Attorneys argue over new district maps in the Ohio Supreme Court
The argument over Ohio's new state legislative district maps took center stage in the Ohio Supreme Court over the question of whether or not the new Ohio House and Ohio Senate maps violate the anti-gerrymandering reforms passed by voters in 2015.
As Freda Levenson, representing the League of Women Voters of Ohio, stood before the Ohio Supreme Court to argue for the newly drawn maps, she reflected on the court's decision to uphold the maps drawn in 2011.
She says the court ruled in favor of the maps because the state lacked constitutional language on how to draw fair districts.
"The court specified the kind of language it would need. 'No apportionment plan shall be drawn with the intent of favoring or disfavoring a political party.' Ohio voters listened, and in 2015 voted overwhelmingly in a bipartisan basis to supply this," Levenson said.
The voter approved changes to the Constitution included a section that said maps must reflect a proportional district balance of Ohio voters' political preference.
Based on statewide elections, the state splits about 54% Republican and 46% Democratic.
But the new maps give Republicans a 63% advantage. The Ohio House map creates 62 Republican-favored seats to 37 Democratic-favored seats. The Ohio Senate splits 23 Republican seats to 10 Democratic seats.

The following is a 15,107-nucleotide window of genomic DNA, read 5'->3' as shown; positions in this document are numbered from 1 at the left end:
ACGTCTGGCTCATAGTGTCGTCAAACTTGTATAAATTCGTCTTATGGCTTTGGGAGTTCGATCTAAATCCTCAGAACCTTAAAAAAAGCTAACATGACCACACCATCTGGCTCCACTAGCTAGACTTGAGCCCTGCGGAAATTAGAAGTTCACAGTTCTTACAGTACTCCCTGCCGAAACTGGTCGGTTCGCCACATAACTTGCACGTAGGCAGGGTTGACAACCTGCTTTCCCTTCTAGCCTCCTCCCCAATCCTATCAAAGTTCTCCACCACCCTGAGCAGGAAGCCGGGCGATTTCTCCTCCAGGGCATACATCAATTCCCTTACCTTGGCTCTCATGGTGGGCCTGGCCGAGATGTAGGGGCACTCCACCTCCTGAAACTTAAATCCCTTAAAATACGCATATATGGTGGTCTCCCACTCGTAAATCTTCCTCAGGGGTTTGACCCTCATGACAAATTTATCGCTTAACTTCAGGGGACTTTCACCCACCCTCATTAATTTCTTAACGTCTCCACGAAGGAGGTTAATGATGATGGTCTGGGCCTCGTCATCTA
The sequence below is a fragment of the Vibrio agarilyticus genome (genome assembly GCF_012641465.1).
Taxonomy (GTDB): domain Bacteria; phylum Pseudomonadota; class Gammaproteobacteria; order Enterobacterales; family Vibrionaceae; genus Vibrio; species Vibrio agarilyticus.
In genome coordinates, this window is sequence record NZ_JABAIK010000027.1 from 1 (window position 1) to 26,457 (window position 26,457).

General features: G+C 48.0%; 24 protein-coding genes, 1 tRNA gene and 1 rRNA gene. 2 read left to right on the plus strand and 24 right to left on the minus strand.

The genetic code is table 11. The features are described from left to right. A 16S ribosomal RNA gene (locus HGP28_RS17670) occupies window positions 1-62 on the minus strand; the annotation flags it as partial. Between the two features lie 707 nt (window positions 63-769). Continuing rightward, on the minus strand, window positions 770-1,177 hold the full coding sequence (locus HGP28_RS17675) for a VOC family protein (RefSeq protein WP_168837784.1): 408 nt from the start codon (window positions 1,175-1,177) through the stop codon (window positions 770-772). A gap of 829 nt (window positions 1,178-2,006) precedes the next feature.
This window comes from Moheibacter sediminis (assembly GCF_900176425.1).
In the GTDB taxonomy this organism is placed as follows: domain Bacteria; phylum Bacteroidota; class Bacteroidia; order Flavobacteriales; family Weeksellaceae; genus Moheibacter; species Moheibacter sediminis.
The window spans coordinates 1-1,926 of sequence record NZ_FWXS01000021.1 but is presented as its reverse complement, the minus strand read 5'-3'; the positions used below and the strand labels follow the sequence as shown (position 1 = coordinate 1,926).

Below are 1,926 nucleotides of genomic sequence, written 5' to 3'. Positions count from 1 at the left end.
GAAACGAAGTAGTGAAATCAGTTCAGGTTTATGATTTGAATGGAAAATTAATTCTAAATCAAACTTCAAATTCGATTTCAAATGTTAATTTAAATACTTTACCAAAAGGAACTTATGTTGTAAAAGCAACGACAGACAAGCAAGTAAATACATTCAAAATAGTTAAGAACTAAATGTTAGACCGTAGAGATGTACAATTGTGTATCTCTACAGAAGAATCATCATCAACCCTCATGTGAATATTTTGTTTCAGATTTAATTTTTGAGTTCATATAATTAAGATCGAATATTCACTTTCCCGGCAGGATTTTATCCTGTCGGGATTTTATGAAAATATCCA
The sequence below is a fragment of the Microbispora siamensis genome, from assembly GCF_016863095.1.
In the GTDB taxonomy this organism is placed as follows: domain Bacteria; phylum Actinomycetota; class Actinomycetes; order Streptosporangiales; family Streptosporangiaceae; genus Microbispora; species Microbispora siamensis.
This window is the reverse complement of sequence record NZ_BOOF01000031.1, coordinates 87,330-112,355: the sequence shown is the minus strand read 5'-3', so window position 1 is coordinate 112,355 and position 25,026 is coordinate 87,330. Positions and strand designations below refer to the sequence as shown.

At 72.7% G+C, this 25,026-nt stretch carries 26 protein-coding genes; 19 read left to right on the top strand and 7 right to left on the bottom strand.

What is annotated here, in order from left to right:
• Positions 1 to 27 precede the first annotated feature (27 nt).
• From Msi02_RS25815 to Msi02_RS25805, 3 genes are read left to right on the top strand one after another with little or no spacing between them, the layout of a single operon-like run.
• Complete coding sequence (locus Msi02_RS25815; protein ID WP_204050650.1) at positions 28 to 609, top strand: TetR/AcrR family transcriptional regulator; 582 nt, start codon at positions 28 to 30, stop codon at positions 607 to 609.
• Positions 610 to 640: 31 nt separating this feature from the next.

Brian Sutherland, also with the group opposing the maps, says this creates other Constitutional violations.
"They can't organize and advocate and effectuate change the way they should. It's a right to alter and reform the government for the equal benefit and protection of people. That doesn't happen when people have totally unequal voting power," Sutherland said.
Phillip Strach, who's representing House Speaker Bob Cupp (R-Lima) and Senate President Matt Huffman (R-Lima) on the Ohio Redistricting Commission, argues that the provision saying the maps should reflect the partisan makeup of Ohio did not need to be followed because the commission complied with other sections of the Constitution.
Strach makes the argument that the commission showed an attempt of compromise by avoiding a map that would've been even worse for Democrats.
"The commission could have said, 'You know what? We can't cut a deal. We've complied with the anti-gerrymandering requirements. We're going to go back, and we're going to adopt that 67 Republican leaning House plan. We're going to do that because we can.' They didn't do that," says Strach.
The mapmakers have said the state's partisan breakdown could be considered 81% Republican since that's how many times a GOP candidate won a statewide race, an argument Chief Justice Maureen O'Connor called into question.
"You put them in the Republican column, and there's no equivalent number or representation of all of the other parties, Democrat or Democratic leaning independents that voted. There's no accounting for their vote," O'Connor said.
The chief justice, a Republican, is considered to be the possible swing vote on a court that splits 4-3 in favor of Republicans. She dissented against a ruling in favor of the maps created 10 years ago that also led to a Republican supermajority in the statehouse.
The justices will now consider the arguments, and there's no telling when a ruling will come out. If the court rules against the maps, it's likely the Ohio Redistricting Commission will have to redraw the plans.
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